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Warning on bone drugs: stop after 5 years

Posted by medconsumers on September 23, 2011

First, a trip down memory lane on the use of bone drugs for the prevention of hip fractures. It is now 16 years since Merck’s widely prescribed Fosamax went on the market. In time, it was prescribed inappropriately to women with so-called “pre-osteoporosis” or osteopenia (yet-another drug maker invented “disease”). It was also prescribed inappropriately to women in their early 50s, thanks to Merck’s marketing strategies that made us think we would start crumbling inside right after menopause. Then came the reports of osteonecrosis of the jaw and spontaneous thighbone fractures in some women on Fosamax. And now, the latest bulletin on Fosamax and its knock-offs like Actonel, Reclast, and Boniva: If you have been on one of these drugs for five years, stop taking it.

What has happened to send out word that five years is enough and longer would be too risky? Two things: a paper by bone physiologist Susan Ott, MD, in the Cleveland Clinic Medical Journal published this month and the recent announcement that two FDA advisory panels will conduct a comprehensive safety review of the research supporting the use of these drugs called bisphosphonates.  As noted often on this website: drug makers conduct the FDA-required studies of their own products; a new drug’s effectiveness is carefully studied to determine whether it is better than nothing, i.e., a placebo; and the full story on a new drug’s adverse reactions comes many years later, if at all.

Members of the FDA advisory committee that met early this month agreed that a time limit should be put on the duration of bisphosphonate therapy, but they could not agree on what that time limit should be. Anyone currently on a bisphosphonate drug should not wait for the FDA; and instead, go with Dr. Ott’s advice to stop taking the drug after five years. Her newly published paper entitled, “What is the optimal duration of bisphosphonate therapy?” is an in-depth assessment of all studies in which one of these bone drugs was compared with a placebo, as well as observational studies. Here is her conclusion:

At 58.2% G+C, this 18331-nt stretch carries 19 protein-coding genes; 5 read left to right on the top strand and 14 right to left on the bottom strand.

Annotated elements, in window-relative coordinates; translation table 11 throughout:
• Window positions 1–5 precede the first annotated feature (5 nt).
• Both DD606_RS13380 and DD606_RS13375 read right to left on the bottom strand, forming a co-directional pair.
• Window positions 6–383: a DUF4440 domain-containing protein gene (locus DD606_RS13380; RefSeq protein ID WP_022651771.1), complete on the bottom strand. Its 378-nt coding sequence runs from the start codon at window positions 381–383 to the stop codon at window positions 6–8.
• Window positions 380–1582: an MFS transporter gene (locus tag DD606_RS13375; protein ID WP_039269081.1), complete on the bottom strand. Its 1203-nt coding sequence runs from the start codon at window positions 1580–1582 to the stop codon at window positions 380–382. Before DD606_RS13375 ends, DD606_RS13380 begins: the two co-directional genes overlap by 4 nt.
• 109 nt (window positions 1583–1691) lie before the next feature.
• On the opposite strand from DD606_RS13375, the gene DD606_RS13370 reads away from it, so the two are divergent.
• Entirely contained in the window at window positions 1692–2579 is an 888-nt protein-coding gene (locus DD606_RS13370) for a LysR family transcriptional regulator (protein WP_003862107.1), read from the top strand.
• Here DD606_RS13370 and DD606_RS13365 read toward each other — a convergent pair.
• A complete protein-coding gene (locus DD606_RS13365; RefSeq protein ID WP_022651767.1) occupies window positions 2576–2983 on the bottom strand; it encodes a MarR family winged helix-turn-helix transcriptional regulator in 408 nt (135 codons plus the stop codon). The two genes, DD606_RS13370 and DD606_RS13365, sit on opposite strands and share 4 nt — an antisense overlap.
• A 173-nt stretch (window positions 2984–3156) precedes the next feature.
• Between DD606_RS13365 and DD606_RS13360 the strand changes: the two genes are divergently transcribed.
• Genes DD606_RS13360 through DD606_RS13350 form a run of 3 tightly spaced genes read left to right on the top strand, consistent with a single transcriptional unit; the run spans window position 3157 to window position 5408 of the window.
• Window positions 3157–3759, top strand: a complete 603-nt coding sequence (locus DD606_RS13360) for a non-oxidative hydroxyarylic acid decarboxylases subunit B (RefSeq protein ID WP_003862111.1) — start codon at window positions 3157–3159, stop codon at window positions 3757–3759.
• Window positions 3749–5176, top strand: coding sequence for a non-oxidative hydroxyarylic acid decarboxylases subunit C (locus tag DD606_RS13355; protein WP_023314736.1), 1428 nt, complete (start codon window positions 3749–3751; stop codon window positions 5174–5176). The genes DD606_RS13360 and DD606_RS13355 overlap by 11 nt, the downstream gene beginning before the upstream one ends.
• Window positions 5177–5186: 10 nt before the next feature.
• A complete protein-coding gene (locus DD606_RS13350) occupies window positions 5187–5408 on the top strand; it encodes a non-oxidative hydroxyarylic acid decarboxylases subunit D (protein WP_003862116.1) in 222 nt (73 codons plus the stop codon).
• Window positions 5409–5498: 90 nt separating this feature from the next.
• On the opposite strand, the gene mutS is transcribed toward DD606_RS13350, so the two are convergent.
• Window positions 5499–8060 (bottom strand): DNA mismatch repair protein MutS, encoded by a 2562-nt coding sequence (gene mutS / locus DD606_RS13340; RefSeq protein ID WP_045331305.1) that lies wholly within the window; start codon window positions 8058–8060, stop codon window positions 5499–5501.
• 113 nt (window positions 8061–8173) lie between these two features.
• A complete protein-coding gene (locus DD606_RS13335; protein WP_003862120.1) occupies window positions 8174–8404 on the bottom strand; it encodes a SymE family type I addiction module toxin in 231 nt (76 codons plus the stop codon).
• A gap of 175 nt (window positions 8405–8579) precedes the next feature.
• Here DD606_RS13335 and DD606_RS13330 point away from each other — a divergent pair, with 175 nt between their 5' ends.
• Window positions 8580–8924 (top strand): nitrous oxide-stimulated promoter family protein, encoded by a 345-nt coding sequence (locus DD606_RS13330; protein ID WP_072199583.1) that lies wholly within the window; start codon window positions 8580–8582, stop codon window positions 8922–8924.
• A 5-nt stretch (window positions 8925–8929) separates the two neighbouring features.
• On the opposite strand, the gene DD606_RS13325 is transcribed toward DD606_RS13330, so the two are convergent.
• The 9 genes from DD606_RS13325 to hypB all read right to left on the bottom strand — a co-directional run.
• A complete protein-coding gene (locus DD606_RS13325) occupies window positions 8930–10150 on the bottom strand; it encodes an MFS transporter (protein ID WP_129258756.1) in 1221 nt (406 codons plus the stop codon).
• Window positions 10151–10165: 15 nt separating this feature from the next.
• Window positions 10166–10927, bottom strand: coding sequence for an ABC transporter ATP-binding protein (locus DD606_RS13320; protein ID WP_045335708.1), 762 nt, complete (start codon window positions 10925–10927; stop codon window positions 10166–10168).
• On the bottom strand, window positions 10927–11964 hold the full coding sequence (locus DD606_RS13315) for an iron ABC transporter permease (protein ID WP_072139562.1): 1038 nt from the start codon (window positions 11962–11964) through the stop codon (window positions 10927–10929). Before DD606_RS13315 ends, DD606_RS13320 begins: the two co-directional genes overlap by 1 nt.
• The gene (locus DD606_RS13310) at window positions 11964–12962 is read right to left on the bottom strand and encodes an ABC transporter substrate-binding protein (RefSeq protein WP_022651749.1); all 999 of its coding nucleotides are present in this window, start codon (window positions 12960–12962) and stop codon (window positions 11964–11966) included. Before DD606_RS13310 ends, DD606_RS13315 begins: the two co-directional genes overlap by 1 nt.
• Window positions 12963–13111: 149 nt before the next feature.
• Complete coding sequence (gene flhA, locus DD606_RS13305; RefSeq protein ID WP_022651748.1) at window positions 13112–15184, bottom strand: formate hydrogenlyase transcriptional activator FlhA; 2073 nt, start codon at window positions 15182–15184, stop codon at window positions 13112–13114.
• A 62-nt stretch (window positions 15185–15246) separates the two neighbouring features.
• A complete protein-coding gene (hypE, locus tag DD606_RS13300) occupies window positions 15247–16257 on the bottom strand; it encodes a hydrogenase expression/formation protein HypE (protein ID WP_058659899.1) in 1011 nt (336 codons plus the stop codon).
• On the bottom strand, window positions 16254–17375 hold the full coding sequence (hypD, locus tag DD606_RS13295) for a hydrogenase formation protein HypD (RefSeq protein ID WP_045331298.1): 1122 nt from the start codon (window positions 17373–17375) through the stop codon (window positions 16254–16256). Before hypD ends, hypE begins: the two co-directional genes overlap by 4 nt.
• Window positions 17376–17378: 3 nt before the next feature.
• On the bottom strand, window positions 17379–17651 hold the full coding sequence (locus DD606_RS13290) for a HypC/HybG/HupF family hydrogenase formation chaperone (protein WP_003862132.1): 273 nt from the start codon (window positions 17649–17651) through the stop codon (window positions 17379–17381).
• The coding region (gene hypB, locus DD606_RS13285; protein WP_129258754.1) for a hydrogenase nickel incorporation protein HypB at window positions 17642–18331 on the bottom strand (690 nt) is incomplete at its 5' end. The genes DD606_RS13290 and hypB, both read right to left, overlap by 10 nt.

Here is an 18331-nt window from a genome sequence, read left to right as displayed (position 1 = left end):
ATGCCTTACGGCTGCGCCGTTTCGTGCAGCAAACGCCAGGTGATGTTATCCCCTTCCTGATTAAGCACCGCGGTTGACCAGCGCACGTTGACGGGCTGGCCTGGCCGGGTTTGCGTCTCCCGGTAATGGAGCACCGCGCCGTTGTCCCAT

Almost all the data about the safety and efficacy of bisphosphonate drugs for treating osteoporosis are from patients who took them for less than 5 years. Reports of adverse effects with prolonged use have caused concern about the long-term safety of this class of drugs. This is particularly important because these drugs are retained in the skeleton longer than 10 years, because there are physiologic reasons why excessive bisphosphonate-induced inhibition of bone turnover could be damaging, and because many healthy postmenopausal women have been prescribed bisphosphonates in the hope of preventing fractures that are not expected to occur for 20 to 30 years.

As someone who regularly visits Dr. Ott’s website (see below), I know that she has long been a supporter of appropriate use of bisphosphonates. The reason was given in her newly published paper: These drugs “reduce the incidence of devastating hip fractures”